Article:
The Shamshadin region east of Ijevan is a fertile stretch of woodlands, vineyards and farms carved by three valleys: the Khndzorut, Tavush and Hakhum. With Azerbaijan on two sides and rugged mountains dividing it from the rest of Armenia, it’s also quite isolated. As the crow flies its just 21km from Ijevan to Berd; the mountains in between them, however, have forced the construction of a roundabout road that loops for 67km north and then south. About 44km into the trip you’ll spot Nor Varagavank up the hillside – the 3km detour is worth the trip to see the ruined monastery. The oldest sections were started in 1198 by David Bagrtuni, son of King Vasak I; a Surp Astvatsatsin Church was added in 1237. The monastery once contained a fragment of the True Cross until it was lost in fighting in 1915.
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Berd (population 8000) itself is nothing special but does have a restaurant and a couple of hotels. The Berd Hotel was being renovated at the time of research. A cheaper place down the road is the Hotel Raipotreb, which also has a decent restaurant. The main reason to come to Berd is to hike here along the old road from Ijevan. The 35km road twists and winds through the mountains and past some attractive old villages. The hike takes about 12 hours in total, best spread over two or three days. There are no hotels, but you can ask in the villages for a homestay. Just make yourself known as a tourist as locals are wary of strangers in these parts (you may be mistaken as a wayward Azeri spy or soldier). It’s best to have a taxi driver take you the first 5km or so out of Ijevan to get you on the right track. Just make sure they are taking you on the old road that heads east of town rather than the new road going north. A daily marshrutka leaves from Ijevan to Berd (on the new road) at 9am. It returns from Berd at 2pm.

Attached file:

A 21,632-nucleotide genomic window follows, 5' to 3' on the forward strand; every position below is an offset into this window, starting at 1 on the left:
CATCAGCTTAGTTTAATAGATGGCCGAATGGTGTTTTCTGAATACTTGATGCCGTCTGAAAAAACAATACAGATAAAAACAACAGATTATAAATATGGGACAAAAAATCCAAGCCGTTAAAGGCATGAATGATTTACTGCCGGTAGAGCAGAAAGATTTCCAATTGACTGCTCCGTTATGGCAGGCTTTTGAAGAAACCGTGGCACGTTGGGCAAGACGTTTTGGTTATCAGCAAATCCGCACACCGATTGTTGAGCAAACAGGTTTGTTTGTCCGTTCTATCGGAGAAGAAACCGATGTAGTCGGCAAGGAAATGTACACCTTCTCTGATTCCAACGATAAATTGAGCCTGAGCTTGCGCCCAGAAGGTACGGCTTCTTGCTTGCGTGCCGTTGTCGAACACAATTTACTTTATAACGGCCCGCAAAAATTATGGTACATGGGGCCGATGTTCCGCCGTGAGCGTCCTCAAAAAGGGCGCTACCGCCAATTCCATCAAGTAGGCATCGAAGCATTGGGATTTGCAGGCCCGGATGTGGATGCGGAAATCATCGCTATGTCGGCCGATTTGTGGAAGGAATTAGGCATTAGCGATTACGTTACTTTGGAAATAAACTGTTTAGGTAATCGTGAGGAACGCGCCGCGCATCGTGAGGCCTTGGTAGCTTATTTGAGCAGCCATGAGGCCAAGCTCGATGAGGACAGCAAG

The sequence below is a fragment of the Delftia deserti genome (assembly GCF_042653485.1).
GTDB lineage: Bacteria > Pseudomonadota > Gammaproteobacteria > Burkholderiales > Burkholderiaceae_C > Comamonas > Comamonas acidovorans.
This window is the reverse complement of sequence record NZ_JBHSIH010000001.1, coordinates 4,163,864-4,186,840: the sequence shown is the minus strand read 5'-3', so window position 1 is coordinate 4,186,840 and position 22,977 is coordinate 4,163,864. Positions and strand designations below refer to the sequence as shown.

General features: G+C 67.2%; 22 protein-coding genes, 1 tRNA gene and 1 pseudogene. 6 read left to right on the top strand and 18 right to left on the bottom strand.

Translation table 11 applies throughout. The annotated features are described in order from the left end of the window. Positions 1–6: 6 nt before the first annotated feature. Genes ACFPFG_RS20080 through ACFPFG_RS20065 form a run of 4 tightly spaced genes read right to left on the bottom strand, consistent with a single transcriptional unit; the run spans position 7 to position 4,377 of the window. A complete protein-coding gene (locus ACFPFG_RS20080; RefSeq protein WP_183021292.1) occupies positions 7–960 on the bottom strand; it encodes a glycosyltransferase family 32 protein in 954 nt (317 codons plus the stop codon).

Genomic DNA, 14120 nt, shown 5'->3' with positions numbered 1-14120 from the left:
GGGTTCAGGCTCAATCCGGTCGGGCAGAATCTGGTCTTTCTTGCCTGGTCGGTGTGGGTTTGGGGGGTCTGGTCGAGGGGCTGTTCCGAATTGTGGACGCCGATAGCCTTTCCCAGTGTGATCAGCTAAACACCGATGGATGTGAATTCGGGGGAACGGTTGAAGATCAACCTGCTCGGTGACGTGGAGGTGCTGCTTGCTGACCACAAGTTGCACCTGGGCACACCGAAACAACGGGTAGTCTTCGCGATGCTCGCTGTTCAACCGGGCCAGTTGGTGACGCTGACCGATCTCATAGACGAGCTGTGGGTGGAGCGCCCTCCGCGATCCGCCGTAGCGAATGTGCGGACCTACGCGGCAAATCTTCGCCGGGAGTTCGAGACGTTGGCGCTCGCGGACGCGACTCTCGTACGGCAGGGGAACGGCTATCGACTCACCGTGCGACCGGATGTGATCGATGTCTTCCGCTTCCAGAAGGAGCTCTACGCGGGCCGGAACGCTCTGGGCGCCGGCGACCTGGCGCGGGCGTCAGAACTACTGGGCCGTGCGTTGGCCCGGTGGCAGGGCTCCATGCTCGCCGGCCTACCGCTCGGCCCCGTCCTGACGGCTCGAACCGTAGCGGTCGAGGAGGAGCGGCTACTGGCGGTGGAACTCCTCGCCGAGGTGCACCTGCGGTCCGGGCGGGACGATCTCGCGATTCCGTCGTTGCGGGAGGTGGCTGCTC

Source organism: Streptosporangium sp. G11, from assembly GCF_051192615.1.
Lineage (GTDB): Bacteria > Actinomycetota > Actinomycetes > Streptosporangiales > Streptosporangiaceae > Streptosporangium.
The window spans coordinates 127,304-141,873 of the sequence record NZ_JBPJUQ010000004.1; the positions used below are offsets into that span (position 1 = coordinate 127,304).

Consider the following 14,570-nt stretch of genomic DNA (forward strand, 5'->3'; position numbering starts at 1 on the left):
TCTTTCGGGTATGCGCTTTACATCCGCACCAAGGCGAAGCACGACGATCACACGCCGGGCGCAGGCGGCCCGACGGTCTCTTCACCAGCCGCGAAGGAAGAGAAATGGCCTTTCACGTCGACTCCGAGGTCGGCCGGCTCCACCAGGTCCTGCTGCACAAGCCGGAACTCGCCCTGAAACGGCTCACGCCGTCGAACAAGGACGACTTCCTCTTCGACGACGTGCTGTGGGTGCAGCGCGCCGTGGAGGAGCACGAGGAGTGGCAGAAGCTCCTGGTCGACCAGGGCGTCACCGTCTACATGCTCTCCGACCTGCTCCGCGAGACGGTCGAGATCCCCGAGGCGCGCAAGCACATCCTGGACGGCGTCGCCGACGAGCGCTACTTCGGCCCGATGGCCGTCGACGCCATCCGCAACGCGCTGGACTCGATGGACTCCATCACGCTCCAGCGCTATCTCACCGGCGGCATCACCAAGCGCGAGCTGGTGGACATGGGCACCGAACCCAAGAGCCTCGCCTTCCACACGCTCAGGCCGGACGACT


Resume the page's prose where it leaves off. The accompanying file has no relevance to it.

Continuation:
Khoranashat monastery used to be Shamshadin’s most visited historic attraction, but these days it’s off-limits as it’s only a few hundred metres from the border. The villagers of nearby Chinari don’t recommend going there – Azeri soldiers nearby are prone to taking pot shots at visitors. The road from Lake Sevan to the regional centre of Berd is one of the wildest and most beautiful in the country. From Chambarak (Krasnosyelsk) it turns north past the village of Ttujur over the 2286m Getik pass and winds over the summer pastures and through forests along the ridges and flanks of Mt Mrkhuz (2993m).